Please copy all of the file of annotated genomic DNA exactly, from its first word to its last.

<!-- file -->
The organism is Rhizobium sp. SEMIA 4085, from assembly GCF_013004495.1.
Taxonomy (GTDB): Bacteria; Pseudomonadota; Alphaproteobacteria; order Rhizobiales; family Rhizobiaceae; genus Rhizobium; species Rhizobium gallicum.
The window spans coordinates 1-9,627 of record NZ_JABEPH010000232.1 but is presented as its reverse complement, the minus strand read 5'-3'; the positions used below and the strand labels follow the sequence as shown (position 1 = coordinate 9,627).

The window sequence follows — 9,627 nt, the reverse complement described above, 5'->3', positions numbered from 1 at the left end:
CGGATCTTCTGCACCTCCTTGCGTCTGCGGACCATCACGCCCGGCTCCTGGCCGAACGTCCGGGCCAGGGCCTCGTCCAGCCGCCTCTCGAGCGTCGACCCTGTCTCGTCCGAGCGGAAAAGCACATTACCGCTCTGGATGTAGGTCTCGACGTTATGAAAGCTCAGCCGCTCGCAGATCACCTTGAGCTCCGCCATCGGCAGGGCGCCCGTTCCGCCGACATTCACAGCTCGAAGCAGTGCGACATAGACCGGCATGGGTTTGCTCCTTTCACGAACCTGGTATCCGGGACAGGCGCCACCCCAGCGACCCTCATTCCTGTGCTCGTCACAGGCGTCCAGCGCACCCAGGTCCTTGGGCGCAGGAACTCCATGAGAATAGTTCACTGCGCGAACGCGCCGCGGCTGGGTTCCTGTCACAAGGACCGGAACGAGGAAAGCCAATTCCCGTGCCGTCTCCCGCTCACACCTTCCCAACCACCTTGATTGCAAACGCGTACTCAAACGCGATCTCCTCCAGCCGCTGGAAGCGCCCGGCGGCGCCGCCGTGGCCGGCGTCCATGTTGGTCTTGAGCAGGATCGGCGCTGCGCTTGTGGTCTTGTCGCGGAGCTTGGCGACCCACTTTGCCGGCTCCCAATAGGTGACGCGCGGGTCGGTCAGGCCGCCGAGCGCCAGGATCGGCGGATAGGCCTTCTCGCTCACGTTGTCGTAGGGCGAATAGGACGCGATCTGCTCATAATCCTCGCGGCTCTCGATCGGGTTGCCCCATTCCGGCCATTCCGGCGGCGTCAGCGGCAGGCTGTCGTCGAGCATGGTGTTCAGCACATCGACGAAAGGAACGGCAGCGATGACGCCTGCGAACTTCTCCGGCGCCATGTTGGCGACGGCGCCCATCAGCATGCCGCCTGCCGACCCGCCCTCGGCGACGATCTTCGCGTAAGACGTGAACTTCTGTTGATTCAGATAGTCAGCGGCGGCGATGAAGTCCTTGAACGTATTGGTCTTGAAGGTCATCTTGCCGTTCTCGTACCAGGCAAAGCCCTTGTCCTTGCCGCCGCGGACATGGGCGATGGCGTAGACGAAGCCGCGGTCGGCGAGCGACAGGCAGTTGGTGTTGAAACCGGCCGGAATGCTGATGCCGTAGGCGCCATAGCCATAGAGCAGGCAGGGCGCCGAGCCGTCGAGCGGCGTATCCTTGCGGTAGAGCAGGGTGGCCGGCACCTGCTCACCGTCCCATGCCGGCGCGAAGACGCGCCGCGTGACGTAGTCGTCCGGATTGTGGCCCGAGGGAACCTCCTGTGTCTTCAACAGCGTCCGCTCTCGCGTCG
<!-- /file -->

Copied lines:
The organism is Rhizobium sp. SEMIA 4085, from assembly GCF_013004495.1.
Taxonomy (GTDB): Bacteria; Pseudomonadota; Alphaproteobacteria; order Rhizobiales; family Rhizobiaceae; genus Rhizobium; species Rhizobium gallicum.
The window spans coordinates 1-9,627 of record NZ_JABEPH010000232.1 but is presented as its reverse complement, the minus strand read 5'-3'; the positions used below and the strand labels follow the sequence as shown (position 1 = coordinate 9,627).

The window sequence follows — 9,627 nt, the reverse complement described above, 5'->3', positions numbered from 1 at the left end:
CGGATCTTCTGCACCTCCTTGCGTCTGCGGACCATCACGCCCGGCTCCTGGCCGAACGTCCGGGCCAGGGCCTCGTCCAGCCGCCTCTCGAGCGTCGACCCTGTCTCGTCCGAGCGGAAAAGCACATTACCGCTCTGGATGTAGGTCTCGACGTTATGAAAGCTCAGCCGCTCGCAGATCACCTTGAGCTCCGCCATCGGCAGGGCGCCCGTTCCGCCGACATTCACAGCTCGAAGCAGTGCGACATAGACCGGCATGGGTTTGCTCCTTTCACGAACCTGGTATCCGGGACAGGCGCCACCCCAGCGACCCTCATTCCTGTGCTCGTCACAGGCGTCCAGCGCACCCAGGTCCTTGGGCGCAGGAACTCCATGAGAATAGTTCACTGCGCGAACGCGCCGCGGCTGGGTTCCTGTCACAAGGACCGGAACGAGGAAAGCCAATTCCCGTGCCGTCTCCCGCTCACACCTTCCCAACCACCTTGATTGCAAACGCGTACTCAAACGCGATCTCCTCCAGCCGCTGGAAGCGCCCGGCGGCGCCGCCGTGGCCGGCGTCCATGTTGGTCTTGAGCAGGATCGGCGCTGCGCTTGTGGTCTTGTCGCGGAGCTTGGCGACCCACTTTGCCGGCTCCCAATAGGTGACGCGCGGGTCGGTCAGGCCGCCGAGCGCCAGGATCGGCGGATAGGCCTTCTCGCTCACGTTGTCGTAGGGCGAATAGGACGCGATCTGCTCATAATCCTCGCGGCTCTCGATCGGGTTGCCCCATTCCGGCCATTCCGGCGGCGTCAGCGGCAGGCTGTCGTCGAGCATGGTGTTCAGCACATCGACGAAAGGAACGGCAGCGATGACGCCTGCGAACTTCTCCGGCGCCATGTTGGCGACGGCGCCCATCAGCATGCCGCCTGCCGACCCGCCCTCGGCGACGATCTTCGCGTAAGACGTGAACTTCTGTTGATTCAGATAGTCAGCGGCGGCGATGAAGTCCTTGAACGTATTGGTCTTGAAGGTCATCTTGCCGTTCTCGTACCAGGCAAAGCCCTTGTCCTTGCCGCCGCGGACATGGGCGATGGCGTAGACGAAGCCGCGGTCGGCGAGCGACAGGCAGTTGGTGTTGAAACCGGCCGGAATGCTGATGCCGTAGGCGCCATAGCCATAGAGCAGGCAGGGCGCCGAGCCGTCGAGCGGCGTATCCTTGCGGTAGAGCAGGGTGGCCGGCACCTGCTCACCGTCCCATGCCGGCGCGAAGACGCGCCGCGTGACGTAGTCGTCCGGATTGTGGCCCGAGGGAACCTCCTGTGTCTTCAACAGCGTCCGCTCTCGCGTCG